But the real horror is in the bodies – or bits of bodies – scattered everywhere. Dozens of civilians have been found with their hands tied behind their backs and shot. Other corpses are recognisable only because of the tell-tale flick of a charred spine, or a jaw, wedged inside upturned Russian tanks.
The last terrifying moments of families fleeing are frozen in chilling tableaux: in one Bucha neighbourhood, a crashed car is reversed up on to a banked pavement, the bonnet smashed by a shell, as a baby seat still attached to the seat belt hangs on the side.
In Hostomel, just north of Bucha, outside one home fragments of skull and brain fleck an airbag – in line with three neat bullet holes through the driver’s headrest. The body of the victim – shot dead as she drove her 11-year-old son – has been buried, a family who rescued the boy explain. He had been found screaming, pinned down beneath his mother’s lifeless body.
Then there are the graves.
Across Bucha, Hostomel, Makariv and Borodyanka, communal gardens of Soviet-era flats have become makeshift cemeteries as it was too dangerous to take bodies to morgues.
In Bucha we bump into Helena, 61, who shows us three she helped dig outside her flat window. Two contain men who lived in the building and were shot (one had his head smashed in with a blunt object first). The third, a man called Leonid, was killed by a grenade thrown into his flat “for fun”.
“It was the most horrific scene I’ve ever seen,” she adds in tears by his grave. “They knocked on his door [and] tossed in the grenade for amusement. He was missing a leg and half of his face. Only a few of us were brave enough to bury him.”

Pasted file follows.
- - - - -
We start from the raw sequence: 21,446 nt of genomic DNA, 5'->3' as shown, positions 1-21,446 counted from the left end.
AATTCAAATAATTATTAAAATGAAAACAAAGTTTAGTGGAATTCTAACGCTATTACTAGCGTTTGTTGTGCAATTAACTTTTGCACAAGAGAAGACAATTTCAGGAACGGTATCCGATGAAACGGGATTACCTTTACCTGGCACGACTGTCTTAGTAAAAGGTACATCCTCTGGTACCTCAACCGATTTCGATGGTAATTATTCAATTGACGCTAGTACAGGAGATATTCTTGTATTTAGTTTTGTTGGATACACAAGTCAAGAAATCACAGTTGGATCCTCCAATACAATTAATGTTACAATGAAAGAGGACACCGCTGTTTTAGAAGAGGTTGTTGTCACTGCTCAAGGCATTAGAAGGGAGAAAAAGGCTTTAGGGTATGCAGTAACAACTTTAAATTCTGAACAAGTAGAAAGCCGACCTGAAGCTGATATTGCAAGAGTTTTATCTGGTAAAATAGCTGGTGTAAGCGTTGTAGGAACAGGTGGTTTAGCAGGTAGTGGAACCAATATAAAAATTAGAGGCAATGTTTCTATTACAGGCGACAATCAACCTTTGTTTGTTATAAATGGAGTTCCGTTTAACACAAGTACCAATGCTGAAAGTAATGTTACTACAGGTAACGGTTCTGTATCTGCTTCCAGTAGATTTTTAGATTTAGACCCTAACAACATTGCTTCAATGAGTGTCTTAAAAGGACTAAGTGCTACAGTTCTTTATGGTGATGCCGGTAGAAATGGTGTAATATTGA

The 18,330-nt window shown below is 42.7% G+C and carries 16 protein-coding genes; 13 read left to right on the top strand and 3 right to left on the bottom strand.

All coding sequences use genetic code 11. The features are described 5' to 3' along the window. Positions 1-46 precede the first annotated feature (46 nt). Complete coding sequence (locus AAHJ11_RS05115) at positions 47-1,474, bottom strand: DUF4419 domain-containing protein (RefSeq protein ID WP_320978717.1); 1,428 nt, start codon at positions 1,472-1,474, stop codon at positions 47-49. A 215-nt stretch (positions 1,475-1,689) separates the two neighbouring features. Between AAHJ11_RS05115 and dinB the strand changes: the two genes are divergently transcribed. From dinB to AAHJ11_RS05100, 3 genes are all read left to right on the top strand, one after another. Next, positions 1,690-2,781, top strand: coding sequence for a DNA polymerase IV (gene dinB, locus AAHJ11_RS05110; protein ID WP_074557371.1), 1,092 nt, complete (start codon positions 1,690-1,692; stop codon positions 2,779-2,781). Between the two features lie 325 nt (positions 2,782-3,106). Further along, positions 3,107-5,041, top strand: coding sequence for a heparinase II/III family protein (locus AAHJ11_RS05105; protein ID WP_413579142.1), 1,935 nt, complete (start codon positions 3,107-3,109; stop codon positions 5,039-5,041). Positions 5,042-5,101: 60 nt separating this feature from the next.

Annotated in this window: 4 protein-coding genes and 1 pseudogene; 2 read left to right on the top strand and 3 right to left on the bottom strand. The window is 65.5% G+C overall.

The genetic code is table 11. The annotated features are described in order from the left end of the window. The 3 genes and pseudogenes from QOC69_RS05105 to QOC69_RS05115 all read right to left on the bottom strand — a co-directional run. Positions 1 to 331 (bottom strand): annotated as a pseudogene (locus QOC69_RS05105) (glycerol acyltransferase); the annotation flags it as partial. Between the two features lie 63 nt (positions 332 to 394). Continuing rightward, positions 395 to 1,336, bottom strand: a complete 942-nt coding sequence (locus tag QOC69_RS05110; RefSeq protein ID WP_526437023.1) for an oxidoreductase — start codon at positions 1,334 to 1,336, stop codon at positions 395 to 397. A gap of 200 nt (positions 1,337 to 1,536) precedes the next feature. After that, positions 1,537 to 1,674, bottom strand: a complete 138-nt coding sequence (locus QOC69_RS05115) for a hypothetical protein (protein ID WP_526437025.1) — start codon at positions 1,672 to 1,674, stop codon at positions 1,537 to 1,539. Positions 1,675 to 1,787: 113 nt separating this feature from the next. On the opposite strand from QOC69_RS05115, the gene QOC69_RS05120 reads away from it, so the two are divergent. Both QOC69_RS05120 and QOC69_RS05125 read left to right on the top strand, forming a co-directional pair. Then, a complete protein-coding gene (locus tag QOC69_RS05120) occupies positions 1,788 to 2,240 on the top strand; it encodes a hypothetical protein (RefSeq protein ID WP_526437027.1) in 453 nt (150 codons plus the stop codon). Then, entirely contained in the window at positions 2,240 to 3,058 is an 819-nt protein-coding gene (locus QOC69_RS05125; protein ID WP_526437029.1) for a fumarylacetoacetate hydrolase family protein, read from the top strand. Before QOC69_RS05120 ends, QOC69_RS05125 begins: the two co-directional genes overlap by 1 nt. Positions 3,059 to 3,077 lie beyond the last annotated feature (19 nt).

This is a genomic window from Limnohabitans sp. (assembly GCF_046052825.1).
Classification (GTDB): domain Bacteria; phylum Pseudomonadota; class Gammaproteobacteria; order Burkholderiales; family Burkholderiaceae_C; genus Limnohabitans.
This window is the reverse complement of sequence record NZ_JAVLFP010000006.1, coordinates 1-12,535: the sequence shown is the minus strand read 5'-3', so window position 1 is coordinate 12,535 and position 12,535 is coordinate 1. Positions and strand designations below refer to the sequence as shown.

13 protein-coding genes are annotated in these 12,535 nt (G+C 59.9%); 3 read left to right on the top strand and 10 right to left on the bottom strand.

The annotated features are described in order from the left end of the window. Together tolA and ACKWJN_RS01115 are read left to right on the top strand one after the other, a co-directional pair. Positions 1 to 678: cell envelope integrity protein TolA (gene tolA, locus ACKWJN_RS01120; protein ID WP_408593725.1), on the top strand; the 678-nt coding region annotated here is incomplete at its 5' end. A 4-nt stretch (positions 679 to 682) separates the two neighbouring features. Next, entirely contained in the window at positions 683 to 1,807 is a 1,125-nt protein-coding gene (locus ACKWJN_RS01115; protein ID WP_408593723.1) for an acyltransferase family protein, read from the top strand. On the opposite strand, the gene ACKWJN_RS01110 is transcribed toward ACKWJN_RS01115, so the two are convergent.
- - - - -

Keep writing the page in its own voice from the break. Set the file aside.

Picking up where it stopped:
In a different neighbourhood, a few residents emerge from the shadow of a ghostly set of flats to show The Independent a hastily dug grave, for a man publicly shot in the central courtyard on 16 March because the Russians accused him of filming from his window.
“We were too afraid to bury the body at first because they shot at anyone who walked outside. But then the dogs started to eat him so we asked if we could at least cover him with soil,” says Anya, 70.
This is just one of three summary executions that occurred in this block alone, they say. In another, a 14-year-old boy apparently escaped because he played dead next to his father’s corpse.
Alexei, 43, who lived two floors above, takes us around the building, showing where Russian forces crowbarred open and ransacked every single apartment. TVs computers, clothes, even towels are gone.
The pavement in front of the building is covered in coins. “They looted the entire block of flats, down to the kids’ piggy banks. They were breaking them open here,” Alexei says with a shrug.
He adds that residents had to shield themselves by blocking windows with washing machines and heaters.
“We needed to protect ourselves from the sniper who would take potshots at people from that window.”
‘We stopped counting bodies at 100’
On the road from Borodyanka to Makariv, the partially burnt corpse is almost too camouflaged to spot amid the shadows of the wood.
Dressed in jeans and a checked shirt, the body’s hands and legs are tied. He is too small to be an adult. The Ukrainian soldiers who found him three days ago while de-mining the area estimate he is no older than 16.
Just five metres behind him is the first Russian trench. Ten metres beyond that is a Russian camp clearly abandoned in a hurry. A cafetiere has been left with the last dregs of coffee still in the bottom. Socks and underwear are drying on a tree. In the middle is a chicken coop, with two chickens pecking through two bags of grain split open. There is a half-open sewing kit, and dozens of buttons. A makeshift kitchen has been left with all the supplies intact.